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### y to the x Power

```Date: 06/10/2003 at 02:49:51
From: Bill
Subject: y to the x power

Computers seem able to calculate y^x when y is positive and x is any
real number, but when y is negative, x must be an integer. I think
that non-integer powers of negative numbers are complex numbers;
(-1)^(1/2)is THE imaginary number. How can I calculate the real and
imaginary parts of any non-integer powers of negative numbers? (Or do
they all equal exactly sqrt(-1)?)

It is interesting that you can calculate 2^2.5 but not (-2)^(2.5). Why
is (-2)^x continuous on the positive side but has gaps on the negative
side? I'd like to be able to visualize a 4-quadrant graph of y^x, even
if imaginary numbers are involved.
```

```
Date: 06/10/2003 at 15:09:39
From: Doctor Tom
Subject: Re: y to the x power

Hi Bill,

It's a bit of a mess. As you know, if you want the square root of,
say, 25, there are really two answers: 5 and -5. The square root of
-25 similarly has two answers: 5i and -5i.

In fact, every complex number except zero has two square roots.

But there's more. Every non-zero complex number has three cube roots.
For example, the cube roots of 1 are:

1, (-1 + sqrt(3))/2, (-1 - sqrt(3))/2.

If you find any single cube root of a number, multiply it by each of
these cube roots of one to obtain the three cube roots of that number,
be that number real or complex.

Similarly, every number other than zero has 4 fourth roots. The fourth
roots of 1 are 1, -1, i and -i.

Every non-zero number has 5 fifth roots, 6 sixth roots, and so on.

Here's how to get all of them if you can get one. Multiply your one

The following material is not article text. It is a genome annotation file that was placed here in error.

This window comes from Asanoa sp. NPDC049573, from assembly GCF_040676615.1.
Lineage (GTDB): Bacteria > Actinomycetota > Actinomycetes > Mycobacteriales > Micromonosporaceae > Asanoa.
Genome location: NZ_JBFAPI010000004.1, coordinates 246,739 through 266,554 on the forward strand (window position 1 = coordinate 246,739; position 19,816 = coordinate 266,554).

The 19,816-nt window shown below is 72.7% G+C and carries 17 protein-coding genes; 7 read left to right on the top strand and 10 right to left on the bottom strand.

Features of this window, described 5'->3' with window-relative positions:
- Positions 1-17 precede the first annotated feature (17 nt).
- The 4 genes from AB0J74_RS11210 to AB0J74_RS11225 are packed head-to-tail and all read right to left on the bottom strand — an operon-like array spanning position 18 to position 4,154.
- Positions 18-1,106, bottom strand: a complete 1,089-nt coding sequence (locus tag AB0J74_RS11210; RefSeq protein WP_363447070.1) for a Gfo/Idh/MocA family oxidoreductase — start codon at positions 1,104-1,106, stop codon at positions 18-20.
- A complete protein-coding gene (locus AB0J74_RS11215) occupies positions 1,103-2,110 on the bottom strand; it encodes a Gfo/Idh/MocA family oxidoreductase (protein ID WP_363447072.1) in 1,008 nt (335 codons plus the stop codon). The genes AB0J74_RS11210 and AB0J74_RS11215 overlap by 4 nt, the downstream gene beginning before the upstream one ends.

root by all the n-th roots of 1.

Since

e^(it) = cos(t) + i sin(t),

then

e^(2 pi i) = 1.

The n-th roots of 1 are just:

cos (2 pi k/n) + i sin(2 pi k/n)

where k is an integer: k = 0, 1, 2, ..., n-1

To find the one n-th root to get started, you have to write

e^(r + it)

where r and t are real.  Then one n-th root is:

(e^(r/n))(cos(t/n) + i sin(t/n))

If the number whose n-th root you're taking is x + iy where x and
y are real, t = arctangent(y/x) and r = sqrt(x^2 + y^2).

If you take an irrational root of a non-zero number, there is an
infinite number of roots.

- Doctor Tom, The Math Forum
http://mathforum.org/dr.math/
```

```
Date: 06/10/2003 at 15:26:58
From: Doctor Peterson
Subject: Re: y to the x power

Hi, Bill.

A calculator that fully understands complex numbers should be able to
handle (-2)^2.5; the only hard part is that there are two answers.
For, say, (-2)^(1/3) there will be three answers, and it keeps getting
more complicated. That's part of the reason calculators won't try to
do it unless they know you want a complex answer (in every sense of
the word).

To find (-2)^2.5 we just do this:

(-2)^(5/2) = ((-2)^(1/2))^5
= (+/- i sqrt(2))^5
= +/- i^5 (sqrt(2))^5
= +/- 4 i sqrt(2)

There's a lot more to be said about fractional powers of negative
numbers (or of any number, once we are talking about the complex
numbers). Here are some places where we have discussed various facets
of the issues you raise:

Why Is (-n)^fractional Invalid ?
http://mathforum.org/library/drmath/view/62979.html

Decimal Exponents
http://mathforum.org/library/drmath/view/55607.html

i and (-1) with Multiple Powers
http://mathforum.org/library/drmath/view/53881.html

Square Roots of Complex Numbers
http://mathforum.org/library/drmath/view/53864.html

Cube Root of 1
http://mathforum.org/library/drmath/view/53842.html

If you have any further questions, feel free to write back.

- Doctor Peterson, The Math Forum
http://mathforum.org/dr.math/
```
Associated Topics:
College Exponents
College Imaginary/Complex Numbers
High School Exponents
High School Imaginary/Complex Numbers

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